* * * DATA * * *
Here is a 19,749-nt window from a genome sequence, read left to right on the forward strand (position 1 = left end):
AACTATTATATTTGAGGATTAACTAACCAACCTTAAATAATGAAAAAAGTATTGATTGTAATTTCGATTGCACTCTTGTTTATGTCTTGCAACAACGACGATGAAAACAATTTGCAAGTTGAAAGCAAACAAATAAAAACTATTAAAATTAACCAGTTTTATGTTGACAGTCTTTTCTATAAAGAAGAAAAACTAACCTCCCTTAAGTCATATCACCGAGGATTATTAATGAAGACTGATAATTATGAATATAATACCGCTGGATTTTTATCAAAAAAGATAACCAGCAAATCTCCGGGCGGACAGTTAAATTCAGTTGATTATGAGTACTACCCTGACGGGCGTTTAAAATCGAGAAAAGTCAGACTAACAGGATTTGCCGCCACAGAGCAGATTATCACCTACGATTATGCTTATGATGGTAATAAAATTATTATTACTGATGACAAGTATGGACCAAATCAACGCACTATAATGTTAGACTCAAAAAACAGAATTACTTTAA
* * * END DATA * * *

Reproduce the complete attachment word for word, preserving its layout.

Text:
Here is a 19,749-nt window from a genome sequence, read left to right on the forward strand (position 1 = left end):
AACTATTATATTTGAGGATTAACTAACCAACCTTAAATAATGAAAAAAGTATTGATTGTAATTTCGATTGCACTCTTGTTTATGTCTTGCAACAACGACGATGAAAACAATTTGCAAGTTGAAAGCAAACAAATAAAAACTATTAAAATTAACCAGTTTTATGTTGACAGTCTTTTCTATAAAGAAGAAAAACTAACCTCCCTTAAGTCATATCACCGAGGATTATTAATGAAGACTGATAATTATGAATATAATACCGCTGGATTTTTATCAAAAAAGATAACCAGCAAATCTCCGGGCGGACAGTTAAATTCAGTTGATTATGAGTACTACCCTGACGGGCGTTTAAAATCGAGAAAAGTCAGACTAACAGGATTTGCCGCCACAGAGCAGATTATCACCTACGATTATGCTTATGATGGTAATAAAATTATTATTACTGATGACAAGTATGGACCAAATCAACGCACTATAATGTTAGACTCAAAAAACAGAATTACTTTAA